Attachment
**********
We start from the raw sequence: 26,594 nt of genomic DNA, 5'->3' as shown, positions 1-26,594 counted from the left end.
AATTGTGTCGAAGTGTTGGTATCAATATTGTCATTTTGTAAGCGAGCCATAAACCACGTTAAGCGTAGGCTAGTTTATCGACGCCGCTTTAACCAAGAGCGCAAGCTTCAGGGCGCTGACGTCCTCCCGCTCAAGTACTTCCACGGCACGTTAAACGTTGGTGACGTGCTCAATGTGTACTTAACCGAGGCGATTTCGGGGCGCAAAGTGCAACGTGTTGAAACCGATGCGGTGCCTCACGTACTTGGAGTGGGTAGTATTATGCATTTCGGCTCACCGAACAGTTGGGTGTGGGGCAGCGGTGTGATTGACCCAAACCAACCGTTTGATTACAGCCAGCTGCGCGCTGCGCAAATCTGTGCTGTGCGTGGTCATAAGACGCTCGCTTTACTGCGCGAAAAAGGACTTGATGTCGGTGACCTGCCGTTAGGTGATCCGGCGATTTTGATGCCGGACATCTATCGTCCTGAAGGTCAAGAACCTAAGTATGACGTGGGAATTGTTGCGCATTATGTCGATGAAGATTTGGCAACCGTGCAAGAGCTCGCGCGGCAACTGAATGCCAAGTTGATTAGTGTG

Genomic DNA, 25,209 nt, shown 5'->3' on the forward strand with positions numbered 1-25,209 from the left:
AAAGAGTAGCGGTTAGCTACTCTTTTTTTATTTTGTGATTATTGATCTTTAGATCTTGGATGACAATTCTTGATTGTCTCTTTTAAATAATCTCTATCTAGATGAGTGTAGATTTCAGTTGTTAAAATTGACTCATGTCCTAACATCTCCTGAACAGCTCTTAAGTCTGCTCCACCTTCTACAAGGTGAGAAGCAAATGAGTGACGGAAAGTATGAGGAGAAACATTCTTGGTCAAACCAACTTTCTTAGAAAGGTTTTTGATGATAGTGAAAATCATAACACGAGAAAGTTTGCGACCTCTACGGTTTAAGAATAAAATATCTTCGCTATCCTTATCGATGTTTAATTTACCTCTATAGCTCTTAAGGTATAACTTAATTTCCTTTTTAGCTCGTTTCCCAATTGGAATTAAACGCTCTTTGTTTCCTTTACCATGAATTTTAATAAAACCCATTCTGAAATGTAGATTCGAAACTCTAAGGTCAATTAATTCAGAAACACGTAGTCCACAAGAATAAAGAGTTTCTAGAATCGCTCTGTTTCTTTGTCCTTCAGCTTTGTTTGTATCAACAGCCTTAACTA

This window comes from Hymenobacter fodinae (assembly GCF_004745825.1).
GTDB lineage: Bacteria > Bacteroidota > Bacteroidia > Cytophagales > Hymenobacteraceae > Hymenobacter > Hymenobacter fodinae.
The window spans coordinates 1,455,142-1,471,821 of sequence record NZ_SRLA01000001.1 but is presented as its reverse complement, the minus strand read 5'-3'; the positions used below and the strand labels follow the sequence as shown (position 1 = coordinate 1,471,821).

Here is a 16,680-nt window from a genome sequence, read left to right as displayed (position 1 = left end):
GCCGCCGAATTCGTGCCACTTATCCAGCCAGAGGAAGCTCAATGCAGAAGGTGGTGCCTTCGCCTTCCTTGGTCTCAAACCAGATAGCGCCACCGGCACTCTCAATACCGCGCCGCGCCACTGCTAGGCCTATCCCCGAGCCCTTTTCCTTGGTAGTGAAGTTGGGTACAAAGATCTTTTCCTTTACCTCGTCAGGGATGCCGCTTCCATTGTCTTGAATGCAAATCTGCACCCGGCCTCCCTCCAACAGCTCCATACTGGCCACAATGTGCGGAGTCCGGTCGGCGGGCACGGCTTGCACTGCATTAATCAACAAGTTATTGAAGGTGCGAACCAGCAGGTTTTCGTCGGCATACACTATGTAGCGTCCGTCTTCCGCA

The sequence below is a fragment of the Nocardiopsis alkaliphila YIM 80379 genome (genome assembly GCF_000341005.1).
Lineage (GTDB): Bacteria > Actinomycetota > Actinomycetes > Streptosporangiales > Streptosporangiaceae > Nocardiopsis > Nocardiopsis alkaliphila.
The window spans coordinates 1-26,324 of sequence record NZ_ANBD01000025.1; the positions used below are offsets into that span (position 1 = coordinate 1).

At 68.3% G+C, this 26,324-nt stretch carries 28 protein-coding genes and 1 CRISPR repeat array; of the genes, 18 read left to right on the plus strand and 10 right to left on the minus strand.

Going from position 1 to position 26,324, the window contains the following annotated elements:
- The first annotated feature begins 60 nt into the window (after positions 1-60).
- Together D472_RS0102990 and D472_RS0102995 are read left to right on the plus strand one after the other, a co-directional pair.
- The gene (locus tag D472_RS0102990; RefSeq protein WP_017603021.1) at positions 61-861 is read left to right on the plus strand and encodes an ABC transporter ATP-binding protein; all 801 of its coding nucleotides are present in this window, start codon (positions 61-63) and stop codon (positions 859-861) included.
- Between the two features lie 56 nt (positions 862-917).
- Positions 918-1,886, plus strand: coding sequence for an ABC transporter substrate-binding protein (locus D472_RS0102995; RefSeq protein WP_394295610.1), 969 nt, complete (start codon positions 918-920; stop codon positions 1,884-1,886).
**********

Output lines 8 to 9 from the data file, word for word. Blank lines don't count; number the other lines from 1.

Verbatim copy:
Here is a 16,680-nt window from a genome sequence, read left to right as displayed (position 1 = left end):
GCCGCCGAATTCGTGCCACTTATCCAGCCAGAGGAAGCTCAATGCAGAAGGTGGTGCCTTCGCCTTCCTTGGTCTCAAACCAGATAGCGCCACCGGCACTCTCAATACCGCGCCGCGCCACTGCTAGGCCTATCCCCGAGCCCTTTTCCTTGGTAGTGAAGTTGGGTACAAAGATCTTTTCCTTTACCTCGTCAGGGATGCCGCTTCCATTGTCTTGAATGCAAATCTGCACCCGGCCTCCCTCCAACAGCTCCATACTGGCCACAATGTGCGGAGTCCGGTCGGCGGGCACGGCTTGCACTGCATTAATCAACAAGTTATTGAAGGTGCGAACCAGCAGGTTTTCGTCGGCATACACTATGTAGCGTCCGTCTTCCGCA